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13 die after helicopter crashes while surveying Mexico earthquake damage

The remains of the military helicopter lay where it fell on a van in Santiago Jamiltepec, Oaxaca, Mexico, on February 17, 2018. A 7.2-magnitude earthquake rattled Mexico, causing little damage but triggering a tragedy when a minister's helicopter crash-landed on the way to the epicenter, killing 13 people, including three children, on the ground.
The remains of the military helicopter lay where it fell on a van in Santiago Jamiltepec, Oaxaca, Mexico, on February 17, 2018. A 7.2-magnitude earthquake rattled Mexico, causing little damage but triggering a tragedy when a minister's helicopter crash-landed on the way to the epicenter, killing 13 people, including three children, on the ground.
PATRICIA CASTELLANOS/AFP/Getty Images

Thirteen people died and 15 were injured Friday night after a military helicopter carrying government officials assessing earthquake damage crashed in southern Mexico, said the Oaxaca state prosecutor's office.

Five women, four men and three children died at the scene and another person died later at the hospital, according to the prosecutor's office said.

View of victims's coffins placed in a house after a military helicopter that fell on a van in Santiago Jamiltepec, Oaxaca, Mexico, on February 17, 2018.
View of victims's coffins placed in a house after a military helicopter that fell on a van in Santiago Jamiltepec, Oaxaca, Mexico, on February 17, 2018.
PATRICIA CASTELLANOS/AFP/Getty Images

All of the victims had been on the ground, reports The Associated Press. Details of the casualties are still unclear.

The helicopter was carrying Interior Secretary Alfonso Navarrete and Oaxaca State Governor Alejandro Murat, who were both reportedly unharmed.

It was attempting to land in a vacant lot in the town of Santiago Jamiltepec when the pilot appeared to lose control, witnesses said.

A pair of sandals are seen next to remains of a military helicopter that fell on a van in Santiago Jamiltepec, Oaxaca, Mexico, on February 17, 2018.
A pair of sandals are seen next to remains of a military helicopter that fell on a van in Santiago Jamiltepec, Oaxaca, Mexico, on February 17, 2018.
PATRICIA CASTELLANOS/AFP/Getty Images

Both Murat and Navarrete tweeted their sympathy early Saturday to the victims of the crash.

Hours earlier, both men tweeted photos of themselves being briefed by a military official. Navarrete said they were about to begin a tour of the area affected by the quake.

Around 5:30 p.m. local time, a 7.2 magnitude temblor hit south and central Mexico, apparently causing no death and little destruction, but rattling a region still jittery from a September quake that killed more than 200 people.

NPR's Carrie Kahn reported from the capital Mexico City that she felt Friday's earthquake "pretty strong."

"You could just feel the whole floor move from out from under you," she said. "And everybody was out in the streets in my neighborhood and looking up at this eight-story building that was right next to us, just swaying back and forth."

A woman embraces a boy after a powerful earthquake rocked Mexico City on February 16, 2018.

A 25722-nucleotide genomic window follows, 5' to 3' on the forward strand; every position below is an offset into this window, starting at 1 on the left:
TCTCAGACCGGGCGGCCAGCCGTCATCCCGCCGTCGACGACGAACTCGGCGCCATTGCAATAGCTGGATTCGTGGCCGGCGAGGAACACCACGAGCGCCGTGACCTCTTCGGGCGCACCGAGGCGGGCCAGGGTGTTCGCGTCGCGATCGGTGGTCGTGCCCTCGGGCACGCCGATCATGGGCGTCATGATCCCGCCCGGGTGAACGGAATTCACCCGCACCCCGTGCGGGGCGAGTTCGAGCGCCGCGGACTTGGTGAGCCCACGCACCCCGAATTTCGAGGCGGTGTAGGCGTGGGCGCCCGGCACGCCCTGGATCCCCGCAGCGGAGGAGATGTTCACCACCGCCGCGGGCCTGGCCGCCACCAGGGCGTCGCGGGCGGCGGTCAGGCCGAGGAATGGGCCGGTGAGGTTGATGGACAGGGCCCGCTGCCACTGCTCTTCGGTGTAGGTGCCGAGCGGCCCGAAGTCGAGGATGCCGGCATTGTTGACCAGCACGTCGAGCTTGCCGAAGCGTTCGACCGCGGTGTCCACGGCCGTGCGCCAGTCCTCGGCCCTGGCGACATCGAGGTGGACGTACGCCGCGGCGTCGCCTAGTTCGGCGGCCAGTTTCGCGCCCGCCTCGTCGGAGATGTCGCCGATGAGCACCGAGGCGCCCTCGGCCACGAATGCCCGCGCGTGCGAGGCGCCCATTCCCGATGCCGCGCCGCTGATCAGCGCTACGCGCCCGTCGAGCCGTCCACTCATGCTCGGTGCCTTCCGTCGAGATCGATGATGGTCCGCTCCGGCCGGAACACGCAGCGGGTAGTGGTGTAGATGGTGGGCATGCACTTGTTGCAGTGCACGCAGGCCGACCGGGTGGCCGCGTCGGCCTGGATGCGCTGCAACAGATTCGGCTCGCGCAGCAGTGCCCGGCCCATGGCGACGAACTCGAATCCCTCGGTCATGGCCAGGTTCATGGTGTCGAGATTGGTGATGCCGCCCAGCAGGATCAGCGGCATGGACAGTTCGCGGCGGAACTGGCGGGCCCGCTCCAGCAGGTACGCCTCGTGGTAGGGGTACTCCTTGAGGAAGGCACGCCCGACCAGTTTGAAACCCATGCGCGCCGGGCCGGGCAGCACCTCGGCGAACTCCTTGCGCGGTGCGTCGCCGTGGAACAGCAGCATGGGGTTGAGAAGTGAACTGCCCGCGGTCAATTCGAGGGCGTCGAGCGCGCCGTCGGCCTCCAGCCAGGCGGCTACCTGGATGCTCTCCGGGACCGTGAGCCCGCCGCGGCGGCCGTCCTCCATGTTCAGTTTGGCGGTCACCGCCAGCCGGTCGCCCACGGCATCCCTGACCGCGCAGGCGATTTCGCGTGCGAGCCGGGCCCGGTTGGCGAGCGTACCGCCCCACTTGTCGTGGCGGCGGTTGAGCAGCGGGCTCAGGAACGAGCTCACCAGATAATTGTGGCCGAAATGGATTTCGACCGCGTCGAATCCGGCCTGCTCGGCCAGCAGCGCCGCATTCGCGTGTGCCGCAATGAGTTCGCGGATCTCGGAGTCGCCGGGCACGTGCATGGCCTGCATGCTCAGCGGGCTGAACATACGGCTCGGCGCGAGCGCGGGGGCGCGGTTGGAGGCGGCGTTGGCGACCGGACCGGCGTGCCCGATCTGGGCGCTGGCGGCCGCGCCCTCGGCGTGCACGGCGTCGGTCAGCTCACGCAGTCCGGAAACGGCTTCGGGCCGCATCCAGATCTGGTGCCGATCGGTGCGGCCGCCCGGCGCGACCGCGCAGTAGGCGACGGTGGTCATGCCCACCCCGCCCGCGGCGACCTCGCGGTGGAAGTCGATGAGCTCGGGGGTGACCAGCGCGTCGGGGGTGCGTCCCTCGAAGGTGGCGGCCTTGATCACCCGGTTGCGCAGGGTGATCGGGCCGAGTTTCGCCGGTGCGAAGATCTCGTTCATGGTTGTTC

A woman embraces a boy after a powerful earthquake rocked Mexico City on February 16, 2018.
YURI CORTEZ/AFP/Getty Images

The U.S. Geological Survey said the epicenter was located about 23 miles from Pinotepa de Don Luis in Oaxaca state.

Fifty homes in nearby Santiago Jamiltepec suffered major damage in the quake, as did the city hall and main church, said the Interior Department in a statement.

Later Friday, Santiago Jamiltepec also became the site of the deadly crash.

Mexican newspaper Milenio published a video of the crash's aftermath, showing crowds milling about a dusty lot and at least one body lying on the ground.

The remains of the military helicopter lay where it fell on a van in Santiago Jamiltepec, Oaxaca, Mexico, on February 17, 2018. A 7.2-magnitude earthquake rattled Mexico, causing little damage but triggering a tragedy when a minister's helicopter crash-landed on the way to the epicenter, killing 13 people, including three children, on the ground.
The remains of the military helicopter lay where it fell on a van in Santiago Jamiltepec, Oaxaca, Mexico, on February 17, 2018. A 7.2-magnitude earthquake rattled Mexico, causing little damage but triggering a tragedy when a minister's helicopter crash-landed on the way to the epicenter, killing 13 people, including three children, on the ground.
PATRICIA CASTELLANOS/AFP/Getty Images

Jorge Rosales, a reporter aboard the helicopter, spoke to a local television news station about the terrifying moment the pilot lost control.

"The moment the helicopter touched down it lost control, it slid — like it skidded — and it hit some vehicles that were stationed in the area," he said, according to an AP translation. "In that moment, you couldn't see anything, nothing else was heard besides the sound that iron makes when it scrapes the earth."

Mexican President Enrique Peña Nieto expressed his condolences to the families of those killed and wished a speedy recovery to the injured.

A soldier observes the remains of a military helicopter that fell on a van in Santiago Jamiltepec, Oaxaca, Mexico, on February 17, 2018.
A soldier observes the remains of a military helicopter that fell on a van in Santiago Jamiltepec, Oaxaca, Mexico, on February 17, 2018.
PATRICIA CASTELLANOS/AFP/Getty Images

NPR's Carla Solorzano contributed to this report.

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